Steel Pipe Fittings

steel pipe fittings

Steel pipe fittings are often sold along with steel pipe. Fitting manufacturers create seamless construction fittings (WPB) and welded construction fittings (WPW). In seamless construction, the steel pipe is heated and molded into its final shape. Special equipment is used to create the necessary bevels and markings. In welded construction, on the other hand, a steel plate is cut and shaped. The two sides are then welded together before they are beveled. Common steel pipe fittings include: standard butt weld fittings, socket weld fittings and threaded fittings.

Standard Butt Weld Fittings

Standard butt weld fittings are required to change direction and connect to all of the other equipment and devices required to make them function. Standard butt weld fittings are designed with varying wall thicknesses and are beveled for welding. Standard butt weld fittings are constructed in both seamless and welded. The most common wall thicknesses are standard and extra heavy. Heavy wall, or special end fittings, are used for high temperature services, such as mainstream nuclear power.

Butt weld fittings allow for direction changes to enable for bigger pipe sizes, branching and ending. They can be assembled onsite and help the pipe system safely transport its content.

Socket Weld Fittings

A socket weld is a pipe attachment detail in which a pipe is inserted into a break area of a valve, fitting or flange. Construction costs are typically lower for socket weld joints than with butt weld joints. Socket weld fittings can also be substituted for threaded fittings and have a smaller risk of leakage. Unlike standard butt weld fittings, socket weld fittings are typically used for small pipe diameters, NPS 2 or smaller. With socket weld fittings, a specially sized pipe is inserted into the recessed area of a socket weld joint. Socket weld fittings are used simultaneously with ASME Pipe and they are available in the same size range. The weld bead joins the inner socket surface with the outer pipe surface. Socket weld fittings are available in class 3000, 6000 and 9000. The fittings available include: elbows, reducers, tees, crosses, laterals, couplings, caps and socket welding reducer inserts.

The main disadvantage of these fittings is they tend to leave the pipe interior with hard to clean surfaces. There are mainly used for lines conveying flammable, toxic, or expensive material where no leaking can happen. As a result, their use in transporting food materials should be avoided.

Threaded Steel Pipe Fittings

Threaded steel pipe is used to transport a variety of gases and liquids. The threaded steel pipe, alone, cannot direct the materials it transports without the help of additional devices, such as threaded fittings. It is used in low-cost applications such as domestic water, fire protection, and industrial cooling water systems. Threaded fittings assist in regulating flow direction, as well as restricting the movement of the materials, both temporarily or permanently.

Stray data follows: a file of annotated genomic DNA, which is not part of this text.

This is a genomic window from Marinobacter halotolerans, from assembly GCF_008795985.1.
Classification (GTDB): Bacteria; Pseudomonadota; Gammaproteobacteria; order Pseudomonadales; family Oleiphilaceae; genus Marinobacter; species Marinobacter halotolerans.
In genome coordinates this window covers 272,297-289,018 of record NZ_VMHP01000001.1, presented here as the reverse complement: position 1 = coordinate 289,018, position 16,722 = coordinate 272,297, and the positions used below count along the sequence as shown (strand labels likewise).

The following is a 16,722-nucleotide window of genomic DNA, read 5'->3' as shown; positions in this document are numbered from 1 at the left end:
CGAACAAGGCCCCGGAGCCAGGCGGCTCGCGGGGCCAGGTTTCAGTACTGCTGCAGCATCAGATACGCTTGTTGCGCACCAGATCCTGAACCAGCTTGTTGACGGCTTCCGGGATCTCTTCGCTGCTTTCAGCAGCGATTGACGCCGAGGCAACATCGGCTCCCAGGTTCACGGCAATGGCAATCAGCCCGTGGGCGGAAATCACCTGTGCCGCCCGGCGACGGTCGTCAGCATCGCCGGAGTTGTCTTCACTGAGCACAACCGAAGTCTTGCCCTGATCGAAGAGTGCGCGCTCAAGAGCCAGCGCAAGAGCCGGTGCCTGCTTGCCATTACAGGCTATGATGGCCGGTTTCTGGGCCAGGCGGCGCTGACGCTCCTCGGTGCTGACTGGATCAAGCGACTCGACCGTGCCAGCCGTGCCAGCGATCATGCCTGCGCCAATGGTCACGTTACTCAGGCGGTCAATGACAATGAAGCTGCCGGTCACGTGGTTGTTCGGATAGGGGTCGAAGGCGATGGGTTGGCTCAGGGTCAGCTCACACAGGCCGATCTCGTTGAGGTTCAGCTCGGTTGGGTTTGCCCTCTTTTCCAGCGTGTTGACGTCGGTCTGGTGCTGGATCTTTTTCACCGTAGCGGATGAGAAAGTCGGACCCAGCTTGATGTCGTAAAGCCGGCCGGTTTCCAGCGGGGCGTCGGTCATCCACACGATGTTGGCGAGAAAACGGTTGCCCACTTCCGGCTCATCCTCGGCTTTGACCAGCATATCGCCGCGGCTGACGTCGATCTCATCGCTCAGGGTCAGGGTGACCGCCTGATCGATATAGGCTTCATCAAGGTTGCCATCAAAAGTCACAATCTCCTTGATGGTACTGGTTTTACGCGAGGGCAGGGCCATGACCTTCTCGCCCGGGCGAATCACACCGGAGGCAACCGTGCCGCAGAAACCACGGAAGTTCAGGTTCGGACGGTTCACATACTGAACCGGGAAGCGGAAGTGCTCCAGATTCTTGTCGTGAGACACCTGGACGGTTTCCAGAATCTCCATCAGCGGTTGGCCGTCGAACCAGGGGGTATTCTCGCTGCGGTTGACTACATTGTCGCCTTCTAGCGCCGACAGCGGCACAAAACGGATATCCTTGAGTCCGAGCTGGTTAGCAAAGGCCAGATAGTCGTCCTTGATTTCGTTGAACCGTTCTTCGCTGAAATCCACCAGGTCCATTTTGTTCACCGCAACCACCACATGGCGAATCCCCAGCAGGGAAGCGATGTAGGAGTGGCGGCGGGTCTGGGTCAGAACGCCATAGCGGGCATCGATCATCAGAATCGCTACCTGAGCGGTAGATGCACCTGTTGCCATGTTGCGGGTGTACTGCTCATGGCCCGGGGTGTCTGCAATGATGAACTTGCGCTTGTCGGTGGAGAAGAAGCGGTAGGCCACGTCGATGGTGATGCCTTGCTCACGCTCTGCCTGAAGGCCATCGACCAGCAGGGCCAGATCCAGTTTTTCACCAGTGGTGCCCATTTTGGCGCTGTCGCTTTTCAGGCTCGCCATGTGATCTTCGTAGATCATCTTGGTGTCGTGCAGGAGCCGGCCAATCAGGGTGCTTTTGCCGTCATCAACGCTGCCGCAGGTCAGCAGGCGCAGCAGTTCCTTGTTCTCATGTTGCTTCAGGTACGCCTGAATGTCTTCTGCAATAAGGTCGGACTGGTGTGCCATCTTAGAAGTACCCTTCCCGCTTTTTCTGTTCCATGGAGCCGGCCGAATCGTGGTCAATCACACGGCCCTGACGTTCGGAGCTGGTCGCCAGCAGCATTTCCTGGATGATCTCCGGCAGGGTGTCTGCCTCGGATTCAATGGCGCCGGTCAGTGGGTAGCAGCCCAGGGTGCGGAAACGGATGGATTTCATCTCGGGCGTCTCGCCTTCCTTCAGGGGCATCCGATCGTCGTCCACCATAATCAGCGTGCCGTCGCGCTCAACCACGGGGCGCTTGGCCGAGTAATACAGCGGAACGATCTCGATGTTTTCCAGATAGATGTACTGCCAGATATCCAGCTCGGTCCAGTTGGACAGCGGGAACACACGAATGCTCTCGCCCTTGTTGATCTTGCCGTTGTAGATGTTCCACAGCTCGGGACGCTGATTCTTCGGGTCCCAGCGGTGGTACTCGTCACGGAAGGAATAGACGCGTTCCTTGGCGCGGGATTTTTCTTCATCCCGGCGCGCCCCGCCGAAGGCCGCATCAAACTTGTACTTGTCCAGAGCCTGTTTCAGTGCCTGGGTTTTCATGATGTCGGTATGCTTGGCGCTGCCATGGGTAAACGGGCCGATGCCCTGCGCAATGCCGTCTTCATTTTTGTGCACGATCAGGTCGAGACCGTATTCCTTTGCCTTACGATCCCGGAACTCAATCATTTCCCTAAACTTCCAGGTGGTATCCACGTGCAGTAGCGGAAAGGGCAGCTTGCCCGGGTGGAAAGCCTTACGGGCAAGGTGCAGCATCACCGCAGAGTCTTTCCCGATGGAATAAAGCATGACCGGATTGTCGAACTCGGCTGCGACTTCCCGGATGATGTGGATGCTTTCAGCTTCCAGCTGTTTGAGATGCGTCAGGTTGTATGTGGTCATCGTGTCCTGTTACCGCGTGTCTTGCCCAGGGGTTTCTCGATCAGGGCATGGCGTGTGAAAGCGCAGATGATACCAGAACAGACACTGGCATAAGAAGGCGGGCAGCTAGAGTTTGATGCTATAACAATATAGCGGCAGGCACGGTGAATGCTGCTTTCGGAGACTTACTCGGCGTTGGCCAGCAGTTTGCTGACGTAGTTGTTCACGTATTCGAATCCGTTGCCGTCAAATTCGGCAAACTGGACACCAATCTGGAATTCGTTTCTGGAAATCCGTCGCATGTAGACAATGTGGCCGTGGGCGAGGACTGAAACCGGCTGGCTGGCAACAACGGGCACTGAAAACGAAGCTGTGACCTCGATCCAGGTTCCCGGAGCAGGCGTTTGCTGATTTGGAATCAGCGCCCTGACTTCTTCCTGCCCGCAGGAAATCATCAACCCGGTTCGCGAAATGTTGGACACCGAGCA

Threaded fittings are typically designed for use with smaller threaded pipes. Threaded fittings can be made from different materials, so they can be used with a variety of threaded pipe, threaded steel pipe, and threaded PVC pipe. They are usually made of cast gray or malleable iron, cast brass or bronze, forged alloy, and carbon steel.

The term “threaded” refers to the thread pattern, or screw pattern, of the threaded pipe or threaded fitting. These thread patterns are designed based on predetermined specifications. The most common thread pattern is the NPT or the National Pipe Thread. Some other threaded fitting categories available are: couplings, plugs, screw plugs, nipples, hose nipples, crosses, caps, elbows, reducers, nuts, tees, unions, and arches.

The plug or cap seals the end of the pipe, while the coupling joins two pipes. The union is used during installation or maintenance, and the elbow makes varying degrees of changes in direction. The tee and the cross make branches from the main run. And, the bushing can be used to reduce the size of a threaded fitting. Some fittings are offered with galvanized coating.

Advantages and Disadvantages of Threaded Fittings

Threaded joints are among the oldest methods for connecting pipe systems. They are often applied in low-cost, noncritical systems, where vibration and extreme temperatures are unlikely. Specialized installation skills are not required.

Threaded fittings are vulnerable to fatigue damages and, therefore, should not be used in the transportation of hazardous materials. Additionally, leaking may occur as a result of rapid temperature changes.

Forging Process

Both threaded fittings and socket weld fittings are forged fittings. Forged steel pipe fittings are manufactured using a process called forging. In this process, A105 carbon steel is heated and molded into the desired shape. After the completion of the forging process, the molded steel is finished to meet required specifications.

A105, or SA 105 (A/SA 105), is a standard specification for carbon steel forgings in pipe applications. Forgings made to this specification have weight restrictions (maximum weight of 10,000 pounds).

Steel Pipe Fittings